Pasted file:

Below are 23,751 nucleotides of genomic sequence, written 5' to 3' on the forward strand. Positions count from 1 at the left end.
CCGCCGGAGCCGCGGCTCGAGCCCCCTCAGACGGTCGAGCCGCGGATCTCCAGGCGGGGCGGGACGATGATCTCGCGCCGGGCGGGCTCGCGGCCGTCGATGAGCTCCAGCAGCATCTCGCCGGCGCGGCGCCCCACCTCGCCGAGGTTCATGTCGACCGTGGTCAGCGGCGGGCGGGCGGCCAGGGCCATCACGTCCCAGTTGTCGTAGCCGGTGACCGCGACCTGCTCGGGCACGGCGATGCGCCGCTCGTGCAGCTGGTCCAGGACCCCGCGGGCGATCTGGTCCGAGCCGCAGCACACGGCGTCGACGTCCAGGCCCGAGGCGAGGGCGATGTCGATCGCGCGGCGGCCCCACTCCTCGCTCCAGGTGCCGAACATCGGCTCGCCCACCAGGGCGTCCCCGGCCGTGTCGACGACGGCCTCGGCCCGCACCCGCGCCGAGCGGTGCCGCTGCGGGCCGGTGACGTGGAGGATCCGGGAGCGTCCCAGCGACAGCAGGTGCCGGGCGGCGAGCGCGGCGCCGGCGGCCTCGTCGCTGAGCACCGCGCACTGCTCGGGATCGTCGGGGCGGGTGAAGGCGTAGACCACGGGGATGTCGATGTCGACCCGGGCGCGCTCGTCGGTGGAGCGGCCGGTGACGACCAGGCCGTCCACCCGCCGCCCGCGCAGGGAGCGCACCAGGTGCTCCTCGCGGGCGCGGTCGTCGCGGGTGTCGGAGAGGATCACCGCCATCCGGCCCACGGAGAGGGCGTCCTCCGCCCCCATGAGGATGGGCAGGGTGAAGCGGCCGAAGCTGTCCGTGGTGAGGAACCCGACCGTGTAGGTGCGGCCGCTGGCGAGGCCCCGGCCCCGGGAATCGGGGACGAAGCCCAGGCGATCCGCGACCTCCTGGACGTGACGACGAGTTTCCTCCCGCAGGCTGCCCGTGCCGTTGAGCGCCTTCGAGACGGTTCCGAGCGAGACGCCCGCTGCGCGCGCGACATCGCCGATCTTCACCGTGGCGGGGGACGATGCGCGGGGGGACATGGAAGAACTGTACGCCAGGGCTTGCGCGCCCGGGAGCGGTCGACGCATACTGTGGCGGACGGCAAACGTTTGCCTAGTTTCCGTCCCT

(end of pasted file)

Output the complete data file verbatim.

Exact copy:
Below are 23,751 nucleotides of genomic sequence, written 5' to 3' on the forward strand. Positions count from 1 at the left end.
CCGCCGGAGCCGCGGCTCGAGCCCCCTCAGACGGTCGAGCCGCGGATCTCCAGGCGGGGCGGGACGATGATCTCGCGCCGGGCGGGCTCGCGGCCGTCGATGAGCTCCAGCAGCATCTCGCCGGCGCGGCGCCCCACCTCGCCGAGGTTCATGTCGACCGTGGTCAGCGGCGGGCGGGCGGCCAGGGCCATCACGTCCCAGTTGTCGTAGCCGGTGACCGCGACCTGCTCGGGCACGGCGATGCGCCGCTCGTGCAGCTGGTCCAGGACCCCGCGGGCGATCTGGTCCGAGCCGCAGCACACGGCGTCGACGTCCAGGCCCGAGGCGAGGGCGATGTCGATCGCGCGGCGGCCCCACTCCTCGCTCCAGGTGCCGAACATCGGCTCGCCCACCAGGGCGTCCCCGGCCGTGTCGACGACGGCCTCGGCCCGCACCCGCGCCGAGCGGTGCCGCTGCGGGCCGGTGACGTGGAGGATCCGGGAGCGTCCCAGCGACAGCAGGTGCCGGGCGGCGAGCGCGGCGCCGGCGGCCTCGTCGCTGAGCACCGCGCACTGCTCGGGATCGTCGGGGCGGGTGAAGGCGTAGACCACGGGGATGTCGATGTCGACCCGGGCGCGCTCGTCGGTGGAGCGGCCGGTGACGACCAGGCCGTCCACCCGCCGCCCGCGCAGGGAGCGCACCAGGTGCTCCTCGCGGGCGCGGTCGTCGCGGGTGTCGGAGAGGATCACCGCCATCCGGCCCACGGAGAGGGCGTCCTCCGCCCCCATGAGGATGGGCAGGGTGAAGCGGCCGAAGCTGTCCGTGGTGAGGAACCCGACCGTGTAGGTGCGGCCGCTGGCGAGGCCCCGGCCCCGGGAATCGGGGACGAAGCCCAGGCGATCCGCGACCTCCTGGACGTGACGACGAGTTTCCTCCCGCAGGCTGCCCGTGCCGTTGAGCGCCTTCGAGACGGTTCCGAGCGAGACGCCCGCTGCGCGCGCGACATCGCCGATCTTCACCGTGGCGGGGGACGATGCGCGGGGGGACATGGAAGAACTGTACGCCAGGGCTTGCGCGCCCGGGAGCGGTCGACGCATACTGTGGCGGACGGCAAACGTTTGCCTAGTTTCCGTCCCT